As the United Nations has said, access to the Internet is a human right.
A report by the U.N.’s special rapporteur presented last month to the Human Rights Council in Geneva warns that this right is being threatened by governments around the world — democracies included.
The main concern is about oppressive regimes trying to squash political dissent — like China, which jails bloggers, blocks Web sites and filters the Internet to eradicate words, including “democracy,” from the conversation.
The report also warned against overzealous attempts by democratic states to control or censor online communications. Stopping infringement of intellectual property or the distribution of child pornography is legitimate. But governments must protect citizens’ rights to speak freely — anonymously when necessary.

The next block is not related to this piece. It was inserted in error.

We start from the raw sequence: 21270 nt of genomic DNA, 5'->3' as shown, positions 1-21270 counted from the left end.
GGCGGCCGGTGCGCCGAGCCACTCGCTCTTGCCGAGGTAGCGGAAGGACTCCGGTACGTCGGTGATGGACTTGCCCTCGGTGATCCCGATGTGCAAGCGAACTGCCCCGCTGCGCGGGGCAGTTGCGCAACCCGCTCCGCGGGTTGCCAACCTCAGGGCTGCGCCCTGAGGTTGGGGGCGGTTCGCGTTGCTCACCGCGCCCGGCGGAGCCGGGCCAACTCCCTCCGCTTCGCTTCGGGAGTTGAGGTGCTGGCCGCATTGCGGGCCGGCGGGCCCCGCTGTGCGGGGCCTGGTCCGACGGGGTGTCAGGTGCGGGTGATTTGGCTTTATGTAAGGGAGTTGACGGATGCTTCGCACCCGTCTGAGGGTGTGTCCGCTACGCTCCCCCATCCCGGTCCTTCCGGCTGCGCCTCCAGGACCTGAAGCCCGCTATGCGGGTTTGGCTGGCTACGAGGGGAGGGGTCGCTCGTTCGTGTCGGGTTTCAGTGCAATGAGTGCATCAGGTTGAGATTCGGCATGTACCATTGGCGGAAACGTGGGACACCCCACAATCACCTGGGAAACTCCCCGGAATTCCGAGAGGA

In Italy, a court convicted Google executives because a user uploaded a video on YouTube depicting cruelty to a disabled teenager, even though Google quickly removed the offending content. Brazil’s Congress is debating legislation that would require Internet service providers to keep a log of customers’ online activity for three years, which authorities could access without a court order to pursue crimes such as calumny.
The French and British parliaments have passed draconian laws that would ban users from the Internet for illegally downloading copyrighted material.
- UN Declares Internet Access A Human Right, But Fast and Cheap May Be as Important as Open (singularityhub.com)
- UN report: “three strikes” Internet laws violate human rights (arstechnica.com)
- UN Human Rights Council Passes Pro-LGBT Resolution (bilerico.com)
- Internet freedom ‘is a matter for UN’ | Owen Bowcott (guardian.co.uk)